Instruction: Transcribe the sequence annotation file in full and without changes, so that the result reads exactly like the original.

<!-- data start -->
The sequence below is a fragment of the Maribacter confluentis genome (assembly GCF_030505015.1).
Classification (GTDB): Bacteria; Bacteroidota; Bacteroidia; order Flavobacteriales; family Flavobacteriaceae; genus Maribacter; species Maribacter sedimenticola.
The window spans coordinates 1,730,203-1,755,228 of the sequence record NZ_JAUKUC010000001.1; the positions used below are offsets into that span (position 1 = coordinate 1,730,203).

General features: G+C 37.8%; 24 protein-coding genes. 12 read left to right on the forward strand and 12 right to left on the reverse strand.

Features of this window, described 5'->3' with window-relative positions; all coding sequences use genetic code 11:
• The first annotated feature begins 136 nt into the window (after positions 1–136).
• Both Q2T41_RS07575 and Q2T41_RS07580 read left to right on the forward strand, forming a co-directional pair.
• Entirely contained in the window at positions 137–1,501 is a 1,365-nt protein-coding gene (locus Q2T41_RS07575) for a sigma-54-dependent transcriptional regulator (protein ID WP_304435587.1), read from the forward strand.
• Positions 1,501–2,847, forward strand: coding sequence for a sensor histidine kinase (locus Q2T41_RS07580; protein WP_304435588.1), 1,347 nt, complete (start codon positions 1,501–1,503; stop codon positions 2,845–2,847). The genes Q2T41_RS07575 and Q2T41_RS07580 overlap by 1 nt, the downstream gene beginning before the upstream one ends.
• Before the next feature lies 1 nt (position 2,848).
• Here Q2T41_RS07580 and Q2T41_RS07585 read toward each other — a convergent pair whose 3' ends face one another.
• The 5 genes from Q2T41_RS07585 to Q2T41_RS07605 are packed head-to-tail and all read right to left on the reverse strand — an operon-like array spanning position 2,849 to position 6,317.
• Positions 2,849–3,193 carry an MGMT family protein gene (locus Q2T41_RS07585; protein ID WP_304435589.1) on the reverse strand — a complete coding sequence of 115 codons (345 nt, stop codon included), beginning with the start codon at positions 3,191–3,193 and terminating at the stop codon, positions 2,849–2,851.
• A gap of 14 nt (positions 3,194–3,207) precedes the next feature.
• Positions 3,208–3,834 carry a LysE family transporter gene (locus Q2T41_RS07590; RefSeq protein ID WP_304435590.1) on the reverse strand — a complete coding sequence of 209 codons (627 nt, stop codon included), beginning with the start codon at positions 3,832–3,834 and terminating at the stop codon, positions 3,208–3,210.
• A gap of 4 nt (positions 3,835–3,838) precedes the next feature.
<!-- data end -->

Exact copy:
The sequence below is a fragment of the Maribacter confluentis genome (assembly GCF_030505015.1).
Classification (GTDB): Bacteria; Bacteroidota; Bacteroidia; order Flavobacteriales; family Flavobacteriaceae; genus Maribacter; species Maribacter sedimenticola.
The window spans coordinates 1,730,203-1,755,228 of the sequence record NZ_JAUKUC010000001.1; the positions used below are offsets into that span (position 1 = coordinate 1,730,203).

General features: G+C 37.8%; 24 protein-coding genes. 12 read left to right on the forward strand and 12 right to left on the reverse strand.

Features of this window, described 5'->3' with window-relative positions; all coding sequences use genetic code 11:
• The first annotated feature begins 136 nt into the window (after positions 1–136).
• Both Q2T41_RS07575 and Q2T41_RS07580 read left to right on the forward strand, forming a co-directional pair.
• Entirely contained in the window at positions 137–1,501 is a 1,365-nt protein-coding gene (locus Q2T41_RS07575) for a sigma-54-dependent transcriptional regulator (protein ID WP_304435587.1), read from the forward strand.
• Positions 1,501–2,847, forward strand: coding sequence for a sensor histidine kinase (locus Q2T41_RS07580; protein WP_304435588.1), 1,347 nt, complete (start codon positions 1,501–1,503; stop codon positions 2,845–2,847). The genes Q2T41_RS07575 and Q2T41_RS07580 overlap by 1 nt, the downstream gene beginning before the upstream one ends.
• Before the next feature lies 1 nt (position 2,848).
• Here Q2T41_RS07580 and Q2T41_RS07585 read toward each other — a convergent pair whose 3' ends face one another.
• The 5 genes from Q2T41_RS07585 to Q2T41_RS07605 are packed head-to-tail and all read right to left on the reverse strand — an operon-like array spanning position 2,849 to position 6,317.
• Positions 2,849–3,193 carry an MGMT family protein gene (locus Q2T41_RS07585; protein ID WP_304435589.1) on the reverse strand — a complete coding sequence of 115 codons (345 nt, stop codon included), beginning with the start codon at positions 3,191–3,193 and terminating at the stop codon, positions 2,849–2,851.
• A gap of 14 nt (positions 3,194–3,207) precedes the next feature.
• Positions 3,208–3,834 carry a LysE family transporter gene (locus Q2T41_RS07590; RefSeq protein ID WP_304435590.1) on the reverse strand — a complete coding sequence of 209 codons (627 nt, stop codon included), beginning with the start codon at positions 3,832–3,834 and terminating at the stop codon, positions 3,208–3,210.
• A gap of 4 nt (positions 3,835–3,838) precedes the next feature.